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ADS AWAKEN TO FATHERS' NEW ROLE IN FAMILY LIFE DIVERSE MARKETERS DEPICT DADS NURTURING BABIES

By Published on .

Three years after the men's movement en tered the nation's consciousness, the sensitive, nurturing man has invaded advertising.

Whether they are selling beds, information services, household products or hamburgers, companies as diverse as Thomasville Furniture Industries, Ameritech, Procter & Gamble Co., McDonald's Corp. and others are depicting dads in nurturing roles, cuddling infants or worrying about baby's health.

It's as if fathers have been unshackled from the chains of emotional reserve and set free to change diapers, take temperatures and otherwise care for their offspring in advertising, both print and TV.

Such public displays of nurturing by men would have been rare just a few years ago. But changes in the American family structure have forced many fathers to become more involved with the rearing of small children.

According to U.S. Census Bureau, 43.9% of families were dual-income as of March 1993, a figure that's been growing for years.

The shift in advertising portrayals can be traced to popular culture as well. The hit movie "Mrs. Doubtfire" features a divorced father so desperate to be with his children that he dresses in drag to become their housekeeper. And the men's movement, made popular by books such as Robert Bly's best-selling tome "Iron John," have helped crush old taboos and stereotypes.

"Men are not just responsible for buying cars, fridges and lawnmowers anymore. We're branching out into other areas of consumer living," says Marv Beneteau, VP-advertising for Simmons Co., the marketer of Beautyrest mattresses.

Atlanta ad agency Pollack, Levitt, Chaiet created two versions of a print ad for Beautyrest, headlined "Only one thing has ever cradled you as perfectly as a Beautyrest can." One ad shows a man cuddling a newborn against his bare breast, and the other shows a woman doing the same. Recall tests found the male version scored slightly higher in visual impact.

"I don't think people are used to seeing a male in that pose," Mr. Beneteau says.

They also might not be used to seeing a man bouncing a baby on his knee in bed, as featured in a print ad for Thomasville furniture. Or a TV spot for Ameritech that shows a harried father working on his computer with one hand while cradling a baby in the other.

P&G portrays men with babies and toddlers in ads for Zest and Ivory soaps; Johnson & Johnson shows a father washing baby's hair and cuddling him after bathtime. A McDonald's TV spot features a father feeding his baby, and Fruit of the Loom shows a man toilet training his toddler son.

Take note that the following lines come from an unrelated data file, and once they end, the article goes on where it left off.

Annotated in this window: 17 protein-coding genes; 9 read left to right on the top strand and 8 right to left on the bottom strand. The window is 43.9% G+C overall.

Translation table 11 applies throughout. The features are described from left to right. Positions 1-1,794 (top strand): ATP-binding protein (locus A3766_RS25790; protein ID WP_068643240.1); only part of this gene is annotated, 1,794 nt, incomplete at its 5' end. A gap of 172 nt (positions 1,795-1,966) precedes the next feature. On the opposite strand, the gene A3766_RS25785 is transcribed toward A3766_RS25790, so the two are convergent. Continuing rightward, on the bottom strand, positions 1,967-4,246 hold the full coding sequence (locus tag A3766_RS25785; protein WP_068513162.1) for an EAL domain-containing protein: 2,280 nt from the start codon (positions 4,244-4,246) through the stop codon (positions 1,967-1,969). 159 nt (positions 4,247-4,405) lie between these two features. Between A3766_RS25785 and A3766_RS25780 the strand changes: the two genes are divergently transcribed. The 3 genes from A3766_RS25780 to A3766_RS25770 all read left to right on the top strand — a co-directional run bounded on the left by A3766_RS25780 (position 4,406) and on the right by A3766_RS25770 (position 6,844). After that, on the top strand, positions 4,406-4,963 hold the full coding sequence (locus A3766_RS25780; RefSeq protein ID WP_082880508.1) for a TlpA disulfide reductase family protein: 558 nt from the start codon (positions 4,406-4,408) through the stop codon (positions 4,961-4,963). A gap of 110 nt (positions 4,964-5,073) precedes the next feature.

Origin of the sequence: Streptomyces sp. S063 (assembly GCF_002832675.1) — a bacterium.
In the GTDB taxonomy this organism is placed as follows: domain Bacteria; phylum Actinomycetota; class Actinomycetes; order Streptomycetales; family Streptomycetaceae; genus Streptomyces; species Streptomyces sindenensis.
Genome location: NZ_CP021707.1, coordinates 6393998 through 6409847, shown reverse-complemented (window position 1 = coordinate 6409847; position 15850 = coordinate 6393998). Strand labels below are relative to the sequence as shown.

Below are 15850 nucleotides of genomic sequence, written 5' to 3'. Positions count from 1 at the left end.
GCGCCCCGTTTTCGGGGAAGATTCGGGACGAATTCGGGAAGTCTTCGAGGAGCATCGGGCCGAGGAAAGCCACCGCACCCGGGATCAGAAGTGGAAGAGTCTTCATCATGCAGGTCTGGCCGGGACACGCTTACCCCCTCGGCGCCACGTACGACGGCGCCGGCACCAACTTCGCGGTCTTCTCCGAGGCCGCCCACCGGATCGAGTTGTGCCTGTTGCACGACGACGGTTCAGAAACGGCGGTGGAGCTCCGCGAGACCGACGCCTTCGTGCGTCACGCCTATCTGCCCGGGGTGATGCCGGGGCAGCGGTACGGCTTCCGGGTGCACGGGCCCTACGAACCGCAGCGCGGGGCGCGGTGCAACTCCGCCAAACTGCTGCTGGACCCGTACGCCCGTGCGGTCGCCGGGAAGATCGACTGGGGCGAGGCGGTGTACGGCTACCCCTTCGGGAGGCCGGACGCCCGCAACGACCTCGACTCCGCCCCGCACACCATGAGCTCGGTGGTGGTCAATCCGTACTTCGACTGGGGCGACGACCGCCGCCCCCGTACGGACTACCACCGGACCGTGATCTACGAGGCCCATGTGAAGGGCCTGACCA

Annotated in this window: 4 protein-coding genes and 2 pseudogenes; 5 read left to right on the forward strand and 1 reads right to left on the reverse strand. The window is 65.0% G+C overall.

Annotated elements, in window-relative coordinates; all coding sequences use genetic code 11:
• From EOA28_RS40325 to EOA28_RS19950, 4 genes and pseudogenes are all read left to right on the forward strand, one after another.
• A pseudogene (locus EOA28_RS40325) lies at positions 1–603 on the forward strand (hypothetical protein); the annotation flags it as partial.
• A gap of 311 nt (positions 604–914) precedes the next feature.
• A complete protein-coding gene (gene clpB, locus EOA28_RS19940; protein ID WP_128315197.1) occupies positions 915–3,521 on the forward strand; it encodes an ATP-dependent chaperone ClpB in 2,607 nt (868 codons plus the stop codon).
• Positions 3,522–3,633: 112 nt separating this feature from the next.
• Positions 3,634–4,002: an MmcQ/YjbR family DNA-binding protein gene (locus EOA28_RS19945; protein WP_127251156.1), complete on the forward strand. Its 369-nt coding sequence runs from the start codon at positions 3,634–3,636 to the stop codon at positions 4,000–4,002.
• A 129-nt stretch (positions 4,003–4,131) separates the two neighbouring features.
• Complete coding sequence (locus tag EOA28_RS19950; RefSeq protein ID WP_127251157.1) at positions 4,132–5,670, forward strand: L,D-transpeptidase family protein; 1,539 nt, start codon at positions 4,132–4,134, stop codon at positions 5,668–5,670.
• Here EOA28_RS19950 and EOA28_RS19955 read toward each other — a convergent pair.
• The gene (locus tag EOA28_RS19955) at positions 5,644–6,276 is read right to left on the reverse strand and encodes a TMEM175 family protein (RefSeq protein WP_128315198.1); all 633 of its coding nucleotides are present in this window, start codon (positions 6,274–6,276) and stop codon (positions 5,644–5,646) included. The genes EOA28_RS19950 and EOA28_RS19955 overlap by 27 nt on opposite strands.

Are such portrayals indicative of a new trend in society, where men partake wholly and equally in the nurturing of babies, or does it simply mirror the lives of marketing executives and their target audiences?

The trend appears to be more a mirror of ad executives' lives and that of their target markets rather than a universal shift in fathering. All of the executives interviewed for this story were men, and many were new fathers.

Mr. Beneteau, father of three children ages 5, 3 and 1, says the idea for the Beautyrest ad came from a recognition that he and many of his friends were intensely involved in the rearing of their kids.

Like Mr. Beneteau, Mickey Brazeal is an ad executive and father as well. Between making lunches and dropping his kids off at school, Mr. Brazeal created a TV spot for Osco Drugs that features a father worrying about his infant daughter's rash.

"There was a time when it was obvious that the mother would deal with [diaper rash]," says Mr. Brazeal, executive creative director at Lois/USA, Chicago. "But if you think about the way the world is today, more dads are involved. And maybe they're a little needier because when we were growing up, we didn't realize diaper rash was something we were going to have to deal with."

Glaxo, the marketer of Ventolin inhalers and Zantac ulcer treatment, has a different mission with its print ads, one of which shows a Glaxo researcher hugging his baby. "Our mission was to put a human face on the pharmaceutical company," says Michael Winslow, VP and co-executive creative director at Rockett, Burkhead, Lewis & Winslow, Raleigh, N.C.

"I would guess more fathers in this generation think of themselves as part of the child-rearing process, not just provider," he says, proving father may know best, but he's getting to know baby even better.M

Recall tests for Beautyrest found consumers remembered an ad that showed a father cradling baby more than one that pictured a mother.

Zantac marketer Glaxo wanted to give its company a human face, so it ran an ad featuring one of its researchers hugging his infant daughter.

Fruit of the Loom and its agency, Leo Burnett USA, show a father actively involved in the rearing-and toilet training-of his toddler son.A father that not only changes diapers but worries about baby's rash? Look for it in a TV spot created by Lois/USA for Osco Drugs.

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